Health


 

Chronic, refractory schizophrenia patients benefit from targeted cognitive training

Schizophrenia is among the most difficult mental illnesses to treat, in part because it is characterized by a wide range of dysfunction, from hallucinations and mood disorders to cognitive impairment, especially verbal and working memory, which can be explained in part by abnormalities in early auditory information processing.
Tags: Health


A Heart Failure Patient Actually Coughed Up This Blood Clot Shaped Like a Lung Passage

Though it resembles a coral, root system, or some other kind of growth, the above photo actually depicts a six-inch-wide blood clot in the near-perfect form of the right bronchial tree of a human lung, the Atlantic reported on Thursday. Even more uncomfortable is the revelation that it was not removed by medical…Read more...
Tags: Health, Science, Medicine, Atlantic, Heart, Oddities, Lungs, Yikes, Respiratory System


Researchers use new methods to optimize treatments for tuberculosis meningitis

Although relatively rare in the United States, and accounting for fewer than 5 percent of tuberculosis cases worldwide, TB of the brain--or tuberculosis meningitis (TBM)--is often deadly, always hard to treat, and a particular threat to young children.
Tags: Health, United States


Study sheds new light on microtubule binding proteins and microtubule dynamics

When bacteria or viruses enter the body, proteins on their surfaces are recognized and processed to activate T cells, white blood cells with critical roles in fighting infections.
Tags: Health


Infant milk allergy is being overdiagnosed say experts

There are a large number of babies who are diagnosed with milk allergy and are being supplemented with lactose free infant milk formula. Experts have claimed that this over diagnosis could be due to the influences of the formula industry.
Tags: Health


Tap water neti pot bad

https://q13fox.com/2018/12/06/seattl...ng-amoeba/vial Odds are you are ok with using a neti pot with tap water. However you really should boil the water or use sterile water. This woman died because she didn't.
Tags: Health, Weapon, Fitness and First Aid


Podcast: KHN’s ‘What the Health?’ Is health spending the next big political issue?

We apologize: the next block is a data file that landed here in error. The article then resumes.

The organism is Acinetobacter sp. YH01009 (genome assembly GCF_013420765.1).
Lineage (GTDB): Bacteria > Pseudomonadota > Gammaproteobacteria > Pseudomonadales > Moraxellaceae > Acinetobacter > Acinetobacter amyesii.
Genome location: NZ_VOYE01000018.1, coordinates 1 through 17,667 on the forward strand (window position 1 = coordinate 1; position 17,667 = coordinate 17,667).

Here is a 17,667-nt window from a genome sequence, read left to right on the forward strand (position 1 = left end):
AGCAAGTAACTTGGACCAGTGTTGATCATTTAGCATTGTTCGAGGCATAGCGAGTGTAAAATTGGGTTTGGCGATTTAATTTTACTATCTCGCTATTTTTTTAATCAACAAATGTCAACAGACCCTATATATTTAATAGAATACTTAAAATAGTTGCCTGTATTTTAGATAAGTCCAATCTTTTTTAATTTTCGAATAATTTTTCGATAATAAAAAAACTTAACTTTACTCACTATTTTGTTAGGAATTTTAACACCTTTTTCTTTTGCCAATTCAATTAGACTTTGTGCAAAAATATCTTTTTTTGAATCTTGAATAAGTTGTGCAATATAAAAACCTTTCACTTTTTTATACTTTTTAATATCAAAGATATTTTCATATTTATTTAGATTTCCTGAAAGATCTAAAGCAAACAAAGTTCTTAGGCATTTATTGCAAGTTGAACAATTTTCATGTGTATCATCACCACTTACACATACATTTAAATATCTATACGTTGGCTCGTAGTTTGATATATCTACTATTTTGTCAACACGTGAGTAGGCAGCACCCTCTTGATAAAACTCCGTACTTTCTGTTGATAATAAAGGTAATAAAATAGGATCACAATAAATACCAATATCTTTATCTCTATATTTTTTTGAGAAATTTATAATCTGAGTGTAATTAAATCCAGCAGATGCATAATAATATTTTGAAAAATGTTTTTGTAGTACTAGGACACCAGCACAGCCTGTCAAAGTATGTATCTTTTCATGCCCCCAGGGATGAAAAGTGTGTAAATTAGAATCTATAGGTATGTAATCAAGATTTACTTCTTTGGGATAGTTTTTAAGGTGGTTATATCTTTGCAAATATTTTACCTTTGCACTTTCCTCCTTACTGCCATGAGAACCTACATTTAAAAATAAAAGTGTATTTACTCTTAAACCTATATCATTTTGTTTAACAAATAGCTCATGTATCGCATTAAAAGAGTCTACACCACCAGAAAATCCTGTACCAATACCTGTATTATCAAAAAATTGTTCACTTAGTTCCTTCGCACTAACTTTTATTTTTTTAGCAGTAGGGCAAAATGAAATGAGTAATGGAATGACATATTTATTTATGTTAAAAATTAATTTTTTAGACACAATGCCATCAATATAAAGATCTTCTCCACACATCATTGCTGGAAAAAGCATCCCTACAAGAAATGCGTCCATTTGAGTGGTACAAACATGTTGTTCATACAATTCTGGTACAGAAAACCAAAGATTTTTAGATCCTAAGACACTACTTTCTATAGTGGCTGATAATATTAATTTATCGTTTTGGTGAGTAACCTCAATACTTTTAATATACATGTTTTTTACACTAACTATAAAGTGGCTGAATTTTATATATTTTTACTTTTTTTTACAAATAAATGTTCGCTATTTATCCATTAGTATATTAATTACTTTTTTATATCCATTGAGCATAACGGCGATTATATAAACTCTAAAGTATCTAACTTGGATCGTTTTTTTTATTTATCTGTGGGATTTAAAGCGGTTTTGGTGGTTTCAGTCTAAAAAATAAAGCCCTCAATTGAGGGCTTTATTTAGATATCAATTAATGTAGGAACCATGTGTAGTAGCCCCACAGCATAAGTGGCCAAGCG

The Republican-led Congress was unable to repeal the Affordable Care Act in 2017, but the Trump administration continues to implement elements of the failed GOP bill using executive authority. The latest change would make it easier for states to waive some major parts of the health law, including allowing subsidies for people to buy insurance plans that don't meet all the law's requirements.
Tags: Health, Congress, Gop, Trump, KHN


Earliest strain of plague bacteria found in neolithic Swedish mass grave

Researchers have unearthed a strain of plague bacteria Yersinia pestis, in a woman who was buried in Sweden during the stone ages.
Tags: Health, Sweden


Give millennials what they need in health care

Another study reiterates what we already know: In droves, millennials are venturing away from the traditional model of securing a primary care provider and opting not to access health care “as usual.” Still, too many physicians do little more than shake their heads over this. We wonder when millennials will figure out they need a […] Find jobs at Careers by KevinMD.com. Search thousands of physician, PA, NP, and CRNA jobs now. Learn more.
Tags: Health, Primary Care, Physician, PA NP, CRNA


Researchers develop new molecular tool to decode sugar-protein attachments

Researchers at Johns Hopkins Medicine have developed a new molecular tool they call EXoO, which decodes where on proteins specific sugars are attached--a possible modification due to disease.
Tags: Health, Johns Hopkins Medicine


INTEGRA's VIAFLO 96 helps improve reproducibility of high content screening

INTEGRA’s VIAFLO 96 electronic multi-channel pipetting system is helping biotechnology company HCS Pharma to improve the reproducibility of high content screening using its patented BIOMIMESYS 3D cell culture technology.
Tags: Health, Integra, VIAFLO, HCS Pharma


Discovery of gene that is calorie-burning and reduces fat storage